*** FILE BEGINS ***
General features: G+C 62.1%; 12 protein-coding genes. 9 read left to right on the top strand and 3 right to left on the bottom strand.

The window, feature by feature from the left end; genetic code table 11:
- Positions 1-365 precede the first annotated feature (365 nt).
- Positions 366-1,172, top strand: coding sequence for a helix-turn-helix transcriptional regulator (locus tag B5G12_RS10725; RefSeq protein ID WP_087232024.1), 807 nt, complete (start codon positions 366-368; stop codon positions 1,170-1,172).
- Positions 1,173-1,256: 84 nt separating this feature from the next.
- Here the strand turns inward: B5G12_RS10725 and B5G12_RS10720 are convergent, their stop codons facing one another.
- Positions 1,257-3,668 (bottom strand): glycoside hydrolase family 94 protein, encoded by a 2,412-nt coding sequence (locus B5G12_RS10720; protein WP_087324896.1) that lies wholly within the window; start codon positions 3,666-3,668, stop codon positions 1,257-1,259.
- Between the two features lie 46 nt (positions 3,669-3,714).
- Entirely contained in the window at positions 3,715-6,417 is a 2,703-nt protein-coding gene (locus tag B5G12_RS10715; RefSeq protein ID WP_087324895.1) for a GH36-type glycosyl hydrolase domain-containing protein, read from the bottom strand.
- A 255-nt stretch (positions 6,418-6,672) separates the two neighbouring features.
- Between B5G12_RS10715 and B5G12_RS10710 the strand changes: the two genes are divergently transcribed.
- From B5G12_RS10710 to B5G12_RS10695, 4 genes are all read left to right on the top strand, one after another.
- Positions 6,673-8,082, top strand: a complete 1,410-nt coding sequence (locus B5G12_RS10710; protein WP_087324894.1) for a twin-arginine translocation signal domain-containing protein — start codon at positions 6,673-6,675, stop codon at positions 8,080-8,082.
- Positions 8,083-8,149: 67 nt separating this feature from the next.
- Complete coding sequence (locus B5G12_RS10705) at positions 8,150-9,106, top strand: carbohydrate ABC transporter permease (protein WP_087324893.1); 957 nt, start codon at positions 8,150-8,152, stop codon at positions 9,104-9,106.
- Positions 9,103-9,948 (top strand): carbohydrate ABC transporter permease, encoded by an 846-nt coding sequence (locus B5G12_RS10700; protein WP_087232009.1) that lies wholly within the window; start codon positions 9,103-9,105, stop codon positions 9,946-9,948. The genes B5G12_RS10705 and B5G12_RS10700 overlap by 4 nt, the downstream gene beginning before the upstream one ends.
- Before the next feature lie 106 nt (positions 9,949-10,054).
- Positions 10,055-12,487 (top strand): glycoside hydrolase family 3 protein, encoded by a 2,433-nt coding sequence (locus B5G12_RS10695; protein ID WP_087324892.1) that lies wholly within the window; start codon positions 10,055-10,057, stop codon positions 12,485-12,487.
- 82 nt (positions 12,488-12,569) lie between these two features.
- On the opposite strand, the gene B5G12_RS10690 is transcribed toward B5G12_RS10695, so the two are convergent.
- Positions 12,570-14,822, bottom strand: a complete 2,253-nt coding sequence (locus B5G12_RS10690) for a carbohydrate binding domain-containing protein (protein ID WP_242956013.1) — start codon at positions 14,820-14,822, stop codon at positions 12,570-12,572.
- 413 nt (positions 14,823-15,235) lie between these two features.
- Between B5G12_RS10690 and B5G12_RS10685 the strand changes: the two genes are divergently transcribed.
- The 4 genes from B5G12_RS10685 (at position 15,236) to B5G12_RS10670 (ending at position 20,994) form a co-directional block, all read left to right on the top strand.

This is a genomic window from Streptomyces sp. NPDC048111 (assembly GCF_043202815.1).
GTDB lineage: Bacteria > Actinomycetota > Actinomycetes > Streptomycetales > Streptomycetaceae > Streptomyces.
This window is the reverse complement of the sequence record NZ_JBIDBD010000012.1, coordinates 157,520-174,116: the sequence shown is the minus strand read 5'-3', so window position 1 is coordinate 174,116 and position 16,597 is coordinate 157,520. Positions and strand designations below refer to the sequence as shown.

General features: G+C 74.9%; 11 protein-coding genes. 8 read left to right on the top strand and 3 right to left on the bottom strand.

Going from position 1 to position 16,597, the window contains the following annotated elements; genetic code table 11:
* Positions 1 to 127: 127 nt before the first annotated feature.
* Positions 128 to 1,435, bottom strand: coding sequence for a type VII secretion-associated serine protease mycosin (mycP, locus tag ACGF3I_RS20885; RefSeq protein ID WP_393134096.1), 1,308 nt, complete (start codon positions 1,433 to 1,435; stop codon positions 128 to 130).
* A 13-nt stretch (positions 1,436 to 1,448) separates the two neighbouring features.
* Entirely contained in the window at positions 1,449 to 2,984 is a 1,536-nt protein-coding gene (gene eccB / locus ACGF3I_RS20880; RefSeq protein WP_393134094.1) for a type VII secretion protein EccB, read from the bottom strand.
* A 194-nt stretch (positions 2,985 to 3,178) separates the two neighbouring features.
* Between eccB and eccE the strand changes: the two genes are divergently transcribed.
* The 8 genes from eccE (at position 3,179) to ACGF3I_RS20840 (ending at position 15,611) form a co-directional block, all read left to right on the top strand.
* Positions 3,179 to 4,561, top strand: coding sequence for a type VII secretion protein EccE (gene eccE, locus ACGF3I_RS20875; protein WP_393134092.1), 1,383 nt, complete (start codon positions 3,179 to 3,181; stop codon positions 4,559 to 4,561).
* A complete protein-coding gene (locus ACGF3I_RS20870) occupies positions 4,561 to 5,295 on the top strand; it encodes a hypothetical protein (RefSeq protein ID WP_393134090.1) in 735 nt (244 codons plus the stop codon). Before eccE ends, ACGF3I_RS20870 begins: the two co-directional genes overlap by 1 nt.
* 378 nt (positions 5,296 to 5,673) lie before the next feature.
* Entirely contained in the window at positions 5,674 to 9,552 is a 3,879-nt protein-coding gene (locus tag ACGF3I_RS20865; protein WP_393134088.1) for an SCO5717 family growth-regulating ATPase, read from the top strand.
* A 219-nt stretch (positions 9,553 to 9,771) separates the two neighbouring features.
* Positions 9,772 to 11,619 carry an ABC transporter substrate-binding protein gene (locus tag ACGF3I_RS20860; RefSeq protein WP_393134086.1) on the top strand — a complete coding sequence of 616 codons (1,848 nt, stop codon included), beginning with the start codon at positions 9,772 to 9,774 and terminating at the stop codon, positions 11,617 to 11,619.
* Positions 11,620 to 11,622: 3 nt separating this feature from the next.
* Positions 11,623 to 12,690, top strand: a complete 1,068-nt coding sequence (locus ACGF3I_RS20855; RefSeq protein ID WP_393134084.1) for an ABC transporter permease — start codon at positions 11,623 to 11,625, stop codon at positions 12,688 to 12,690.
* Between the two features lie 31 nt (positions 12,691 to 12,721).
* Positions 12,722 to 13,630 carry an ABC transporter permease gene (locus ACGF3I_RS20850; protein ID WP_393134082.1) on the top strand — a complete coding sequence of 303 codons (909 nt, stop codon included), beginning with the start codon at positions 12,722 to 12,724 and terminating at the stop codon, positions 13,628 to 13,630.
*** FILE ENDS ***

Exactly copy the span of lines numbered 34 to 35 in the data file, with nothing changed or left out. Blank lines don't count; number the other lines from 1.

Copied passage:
* A 194-nt stretch (positions 2,985 to 3,178) separates the two neighbouring features.
* Between eccB and eccE the strand changes: the two genes are divergently transcribed.